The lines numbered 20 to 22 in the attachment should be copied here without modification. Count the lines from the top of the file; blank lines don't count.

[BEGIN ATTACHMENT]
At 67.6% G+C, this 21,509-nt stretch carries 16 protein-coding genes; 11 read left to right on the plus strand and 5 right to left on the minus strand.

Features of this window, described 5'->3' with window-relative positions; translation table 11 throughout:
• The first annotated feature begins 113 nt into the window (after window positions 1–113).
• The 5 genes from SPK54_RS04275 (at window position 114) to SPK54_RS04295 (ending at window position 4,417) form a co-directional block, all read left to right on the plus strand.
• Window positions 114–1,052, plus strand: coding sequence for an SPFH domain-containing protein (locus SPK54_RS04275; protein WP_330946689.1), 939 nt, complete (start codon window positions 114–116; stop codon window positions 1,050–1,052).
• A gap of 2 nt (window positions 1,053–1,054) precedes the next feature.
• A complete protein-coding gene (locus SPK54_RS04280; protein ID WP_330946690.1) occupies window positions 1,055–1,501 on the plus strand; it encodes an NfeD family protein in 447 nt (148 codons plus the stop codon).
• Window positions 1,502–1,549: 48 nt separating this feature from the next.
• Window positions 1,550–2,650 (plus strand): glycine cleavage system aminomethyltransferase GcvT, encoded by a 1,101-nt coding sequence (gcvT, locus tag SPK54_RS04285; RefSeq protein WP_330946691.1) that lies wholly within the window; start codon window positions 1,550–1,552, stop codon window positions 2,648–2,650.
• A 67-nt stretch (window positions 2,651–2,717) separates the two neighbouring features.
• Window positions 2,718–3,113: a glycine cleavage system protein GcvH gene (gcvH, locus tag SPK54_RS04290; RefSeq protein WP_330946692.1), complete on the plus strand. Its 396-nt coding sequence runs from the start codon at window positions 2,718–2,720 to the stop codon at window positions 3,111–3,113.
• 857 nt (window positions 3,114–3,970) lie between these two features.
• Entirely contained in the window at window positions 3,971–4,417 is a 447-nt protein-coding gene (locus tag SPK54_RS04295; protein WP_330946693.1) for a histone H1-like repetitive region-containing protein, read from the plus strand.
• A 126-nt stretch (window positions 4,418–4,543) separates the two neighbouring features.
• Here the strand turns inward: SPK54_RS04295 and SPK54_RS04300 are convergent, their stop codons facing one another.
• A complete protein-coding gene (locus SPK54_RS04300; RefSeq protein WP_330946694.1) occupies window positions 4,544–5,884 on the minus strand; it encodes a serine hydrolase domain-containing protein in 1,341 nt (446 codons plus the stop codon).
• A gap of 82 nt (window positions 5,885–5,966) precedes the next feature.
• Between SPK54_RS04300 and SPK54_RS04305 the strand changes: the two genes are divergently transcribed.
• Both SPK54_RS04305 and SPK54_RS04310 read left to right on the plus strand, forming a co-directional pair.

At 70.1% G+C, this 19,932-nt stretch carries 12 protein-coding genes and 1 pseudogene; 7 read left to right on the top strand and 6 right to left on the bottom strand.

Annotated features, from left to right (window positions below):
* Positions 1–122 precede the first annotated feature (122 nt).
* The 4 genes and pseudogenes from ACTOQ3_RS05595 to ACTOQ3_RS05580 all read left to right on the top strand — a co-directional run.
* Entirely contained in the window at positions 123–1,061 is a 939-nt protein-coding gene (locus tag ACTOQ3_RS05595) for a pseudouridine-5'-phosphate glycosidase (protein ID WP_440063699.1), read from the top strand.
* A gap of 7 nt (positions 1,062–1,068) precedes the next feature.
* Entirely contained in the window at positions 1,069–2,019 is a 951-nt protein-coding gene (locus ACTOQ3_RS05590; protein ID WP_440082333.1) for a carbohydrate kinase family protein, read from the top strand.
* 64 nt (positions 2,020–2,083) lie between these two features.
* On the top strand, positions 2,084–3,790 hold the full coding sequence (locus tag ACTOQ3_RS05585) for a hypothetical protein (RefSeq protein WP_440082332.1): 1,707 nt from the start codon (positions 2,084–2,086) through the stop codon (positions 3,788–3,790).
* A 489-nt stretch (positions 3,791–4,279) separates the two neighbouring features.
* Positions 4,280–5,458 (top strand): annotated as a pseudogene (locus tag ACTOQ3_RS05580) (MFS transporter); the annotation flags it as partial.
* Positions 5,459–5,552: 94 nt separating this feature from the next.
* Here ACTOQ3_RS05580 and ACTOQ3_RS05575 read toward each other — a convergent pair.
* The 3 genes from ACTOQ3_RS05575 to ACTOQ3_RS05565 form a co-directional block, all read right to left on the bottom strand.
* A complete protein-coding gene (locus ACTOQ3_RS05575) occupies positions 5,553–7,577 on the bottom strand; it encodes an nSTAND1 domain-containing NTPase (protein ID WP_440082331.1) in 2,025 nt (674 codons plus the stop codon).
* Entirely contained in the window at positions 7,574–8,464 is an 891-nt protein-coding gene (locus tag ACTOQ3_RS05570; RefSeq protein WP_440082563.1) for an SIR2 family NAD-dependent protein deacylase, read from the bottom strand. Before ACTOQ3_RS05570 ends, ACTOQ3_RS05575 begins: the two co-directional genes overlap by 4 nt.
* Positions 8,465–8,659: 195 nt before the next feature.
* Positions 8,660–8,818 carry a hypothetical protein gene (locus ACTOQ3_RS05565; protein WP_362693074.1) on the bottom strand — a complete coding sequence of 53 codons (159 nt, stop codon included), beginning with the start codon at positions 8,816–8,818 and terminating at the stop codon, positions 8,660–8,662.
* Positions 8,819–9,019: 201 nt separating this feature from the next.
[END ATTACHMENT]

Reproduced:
At 70.1% G+C, this 19,932-nt stretch carries 12 protein-coding genes and 1 pseudogene; 7 read left to right on the top strand and 6 right to left on the bottom strand.

Annotated features, from left to right (window positions below):
* Positions 1–122 precede the first annotated feature (122 nt).